Meet the maker


Mollie Makes - - Contents - Words: HOLLY JOHN­SON Pho­tographs: IN­GRID RAS­MUSSEN

Get to know florist duo Worm Lon­don

Grow­ing up sep­a­rately in South­ern Ire­land, Terri and Katie spent their days read­ing books and play­ing in grassy mead­ows sur­rounded by a wild and nat­u­ral land­scape that left a last­ing im­pres­sion. Fast for­ward a few decades and Terri was work­ing as an ac­tress in Lon­don, hav­ing moved to the UK sev­eral years ear­lier, while stylist Katie was new to the city and look­ing for a chal­lenge. After meet­ing through a mu­tual friend and de­cid­ing they’d love to work for them­selves, the pair took the brave move to quit their jobs and re­train as florists.

A unique pair­ing of lit­er­a­ture and floristry, their com­pany Worm is a flower stu­dio with a di er­ence. Tak­ing in­spi­ra­tion from the “im­per­fect” flow­ers of their child­hood, Terri and Katie have a style that beams with per­son­al­ity. Since set­ting up, they’ve grown a huge fol­low­ing on In­sta­gram, count Burberry, M&S and Harper’s Bazaar among their clients, and have even re­leased their own book, Wreaths: Fresh, For­aged & Dried Flo­ral Ar­range­ments. We met them at their city stu­dio to talk team­work, hoard­ing, and their love of wonky flow­ers. Where did it all be­gin? K&T: We were work­ing in other in­dus­tries and although they were creative, we weren’t feel­ing ful­filled. We were head­ing into our thir­ties and re­al­is­ing that, as women, when we started to have chil­dren we wouldn’t have sta­bil­ity in the jobs we were in. We wanted to be able to do both, and thought if we were ever go­ing to do it, it had to be then. How did you learn floristry? Katie: We got places on a ba­sic floristry course to see if we were any good. It wasn’t ex­pen­sive – just one day a week for a few months, learn­ing the ba­sics. We went to the flower mar­ket once a week to pick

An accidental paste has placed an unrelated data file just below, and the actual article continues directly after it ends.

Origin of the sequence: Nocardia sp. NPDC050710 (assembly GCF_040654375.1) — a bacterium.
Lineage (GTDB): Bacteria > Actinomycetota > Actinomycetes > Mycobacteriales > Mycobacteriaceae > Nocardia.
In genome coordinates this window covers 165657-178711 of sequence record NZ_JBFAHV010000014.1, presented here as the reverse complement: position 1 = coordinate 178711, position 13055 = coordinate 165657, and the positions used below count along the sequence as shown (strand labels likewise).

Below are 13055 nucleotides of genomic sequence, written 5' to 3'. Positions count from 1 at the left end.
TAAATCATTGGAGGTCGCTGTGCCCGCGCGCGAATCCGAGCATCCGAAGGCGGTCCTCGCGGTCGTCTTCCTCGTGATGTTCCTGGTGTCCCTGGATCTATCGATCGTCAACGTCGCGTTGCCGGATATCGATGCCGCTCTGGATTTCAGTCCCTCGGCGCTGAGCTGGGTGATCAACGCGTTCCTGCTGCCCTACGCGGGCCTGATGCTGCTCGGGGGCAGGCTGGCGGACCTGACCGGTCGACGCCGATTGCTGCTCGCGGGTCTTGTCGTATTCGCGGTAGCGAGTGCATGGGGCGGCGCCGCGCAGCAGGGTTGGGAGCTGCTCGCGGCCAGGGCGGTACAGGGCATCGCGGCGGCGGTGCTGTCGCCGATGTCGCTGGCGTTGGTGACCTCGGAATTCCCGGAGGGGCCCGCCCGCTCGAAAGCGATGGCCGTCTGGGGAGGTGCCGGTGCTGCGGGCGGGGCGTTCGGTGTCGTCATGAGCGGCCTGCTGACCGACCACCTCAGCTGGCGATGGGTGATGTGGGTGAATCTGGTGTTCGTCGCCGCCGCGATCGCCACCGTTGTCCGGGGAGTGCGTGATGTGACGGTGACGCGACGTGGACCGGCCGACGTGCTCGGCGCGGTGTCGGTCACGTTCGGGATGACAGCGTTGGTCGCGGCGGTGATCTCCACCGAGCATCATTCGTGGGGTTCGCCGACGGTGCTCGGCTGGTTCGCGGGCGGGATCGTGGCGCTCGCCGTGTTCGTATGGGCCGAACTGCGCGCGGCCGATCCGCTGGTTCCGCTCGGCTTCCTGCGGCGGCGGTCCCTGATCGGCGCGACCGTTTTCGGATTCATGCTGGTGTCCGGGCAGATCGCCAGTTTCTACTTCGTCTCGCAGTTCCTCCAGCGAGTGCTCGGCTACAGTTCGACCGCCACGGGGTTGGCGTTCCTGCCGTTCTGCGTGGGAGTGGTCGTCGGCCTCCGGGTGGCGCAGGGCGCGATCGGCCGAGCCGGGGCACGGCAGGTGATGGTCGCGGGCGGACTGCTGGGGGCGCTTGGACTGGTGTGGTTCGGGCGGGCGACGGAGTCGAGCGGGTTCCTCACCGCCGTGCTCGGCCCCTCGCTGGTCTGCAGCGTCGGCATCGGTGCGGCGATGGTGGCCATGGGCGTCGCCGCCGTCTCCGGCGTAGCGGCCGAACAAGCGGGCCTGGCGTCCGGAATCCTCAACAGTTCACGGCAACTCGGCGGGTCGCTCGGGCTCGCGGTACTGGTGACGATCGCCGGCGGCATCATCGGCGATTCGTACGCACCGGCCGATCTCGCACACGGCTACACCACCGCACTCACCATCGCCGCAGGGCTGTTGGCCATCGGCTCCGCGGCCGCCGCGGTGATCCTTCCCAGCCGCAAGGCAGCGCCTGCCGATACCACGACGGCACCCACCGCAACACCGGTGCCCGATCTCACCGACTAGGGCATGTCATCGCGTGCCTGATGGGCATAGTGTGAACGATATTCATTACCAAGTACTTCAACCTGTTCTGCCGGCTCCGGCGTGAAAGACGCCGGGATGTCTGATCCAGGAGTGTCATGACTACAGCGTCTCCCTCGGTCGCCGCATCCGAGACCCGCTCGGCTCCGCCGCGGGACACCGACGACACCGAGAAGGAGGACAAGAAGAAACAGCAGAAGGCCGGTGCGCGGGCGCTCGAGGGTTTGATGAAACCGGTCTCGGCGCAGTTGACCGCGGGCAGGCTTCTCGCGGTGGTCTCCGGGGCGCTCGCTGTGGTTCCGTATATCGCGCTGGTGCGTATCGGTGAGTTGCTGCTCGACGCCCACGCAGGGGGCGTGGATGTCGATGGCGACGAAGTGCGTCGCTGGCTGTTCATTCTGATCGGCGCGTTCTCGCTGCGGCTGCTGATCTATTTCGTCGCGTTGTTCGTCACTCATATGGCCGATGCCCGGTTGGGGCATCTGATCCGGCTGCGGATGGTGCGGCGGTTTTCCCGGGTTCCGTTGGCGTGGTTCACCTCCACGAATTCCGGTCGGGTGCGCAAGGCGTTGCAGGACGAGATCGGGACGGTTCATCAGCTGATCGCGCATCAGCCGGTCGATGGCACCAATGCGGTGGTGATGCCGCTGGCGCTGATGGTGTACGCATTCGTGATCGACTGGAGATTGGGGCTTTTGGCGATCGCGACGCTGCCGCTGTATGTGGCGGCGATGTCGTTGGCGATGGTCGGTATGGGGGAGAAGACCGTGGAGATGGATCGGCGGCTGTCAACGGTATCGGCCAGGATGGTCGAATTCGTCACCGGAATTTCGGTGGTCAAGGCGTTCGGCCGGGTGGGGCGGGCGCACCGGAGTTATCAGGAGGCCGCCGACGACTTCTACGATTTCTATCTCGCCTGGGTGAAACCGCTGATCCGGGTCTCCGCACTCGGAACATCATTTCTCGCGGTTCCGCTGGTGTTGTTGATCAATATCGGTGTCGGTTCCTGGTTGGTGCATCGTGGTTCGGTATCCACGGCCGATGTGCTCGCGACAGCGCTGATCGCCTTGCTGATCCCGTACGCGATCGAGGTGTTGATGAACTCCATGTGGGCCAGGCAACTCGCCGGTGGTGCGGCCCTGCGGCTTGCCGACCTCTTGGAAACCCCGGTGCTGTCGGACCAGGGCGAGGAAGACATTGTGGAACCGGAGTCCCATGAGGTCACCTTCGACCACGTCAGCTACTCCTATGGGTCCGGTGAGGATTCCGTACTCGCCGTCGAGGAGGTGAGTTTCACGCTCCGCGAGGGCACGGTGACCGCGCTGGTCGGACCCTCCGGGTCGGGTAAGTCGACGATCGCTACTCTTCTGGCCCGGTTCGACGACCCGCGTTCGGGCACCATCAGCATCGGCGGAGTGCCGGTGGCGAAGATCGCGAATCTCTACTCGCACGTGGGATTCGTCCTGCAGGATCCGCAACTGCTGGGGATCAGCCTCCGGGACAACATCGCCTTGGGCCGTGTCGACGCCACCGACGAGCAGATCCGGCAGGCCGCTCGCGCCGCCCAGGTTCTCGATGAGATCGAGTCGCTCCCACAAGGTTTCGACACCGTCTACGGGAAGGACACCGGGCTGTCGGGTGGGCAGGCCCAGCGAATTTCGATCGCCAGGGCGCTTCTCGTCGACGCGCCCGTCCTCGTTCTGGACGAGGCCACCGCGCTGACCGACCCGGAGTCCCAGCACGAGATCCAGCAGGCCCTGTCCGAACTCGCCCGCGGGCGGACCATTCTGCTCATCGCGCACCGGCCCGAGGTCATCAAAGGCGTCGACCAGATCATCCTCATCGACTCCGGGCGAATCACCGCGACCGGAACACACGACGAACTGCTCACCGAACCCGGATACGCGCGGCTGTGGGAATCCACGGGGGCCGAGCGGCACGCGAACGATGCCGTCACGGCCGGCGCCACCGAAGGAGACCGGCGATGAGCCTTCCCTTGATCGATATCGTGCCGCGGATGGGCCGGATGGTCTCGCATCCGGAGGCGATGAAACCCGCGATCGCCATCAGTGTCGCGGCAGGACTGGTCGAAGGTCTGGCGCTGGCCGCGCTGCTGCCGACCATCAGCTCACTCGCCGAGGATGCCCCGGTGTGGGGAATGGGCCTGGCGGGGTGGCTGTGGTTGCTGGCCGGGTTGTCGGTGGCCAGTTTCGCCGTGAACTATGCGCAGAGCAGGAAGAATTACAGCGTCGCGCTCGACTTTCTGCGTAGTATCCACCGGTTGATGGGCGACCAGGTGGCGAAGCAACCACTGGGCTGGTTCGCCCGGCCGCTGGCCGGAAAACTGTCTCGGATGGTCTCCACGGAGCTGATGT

flow­ers for the class and loved it straight away. We’d look for­ward to it so much, and that’s re­ally when Worm was born.

What do you love most about what you do? Terri: We love how ev­ery day is dif­fer­ent. We get to bring creative ideas to the ta­ble con­stantly, and the sense of pride we feel when we see the con­cept come to life is what we were miss­ing so much in what we were do­ing be­fore.

Have you faced any chal­lenges with the busi­ness? K&T: Set­ting up a busi­ness is so dif­fi­cult. The hours, the lack of life around the busi­ness, wear­ing all of the hats… We’re two and a half years in and can hon­estly say it’s com­pletely con­sumed us for two years. We’re start­ing to reap the re­wards now – ac­tu­ally be­ing able to choose to have a few days o! ev­ery now and then and start­ing to see friends again. It’s com­pletely worth it though – it’s the best thing we’ve ever done.

De­scribe your brand’s aes­thetic. K&T: We’re drawn to the type of wild, im­per­fect flow­ers we both grew up with on the South­ern coast of Ire­land. We love any flower that has a bit of char­ac­ter to it – like a funny-shaped face or a wonky stem. They have their own per­son­al­i­ties to us. The voice of the brand is very much us and we don’t re­ally hide be­hind any heavy brand­ing. The two of us de­sign ev­ery­thing and make all the choices and that’s how we like it for now. We use free­lancers at big events but one of us heads up ev­ery sin­gle thing we do.

Is your creative space im­por­tant to you? K&T: We adore our cur­rent space. It’s the fourth stu­dio we’ve had and the first that ac­tu­ally works as a flower stu­dio. It’s a church hall in Clap­ton – the church kindly rented it to us as it wasn’t in use. For us, the essen­tials are a big sink, load­ing doors and a floor that can take spillages – our first stu­dio had car­pet! So this ticks all the boxes. It’s to­tally iso­lated so we can lis­ten to mu­sic as loud as we want when we’re work­ing. It has a re­ally good en­ergy and we love be­ing there.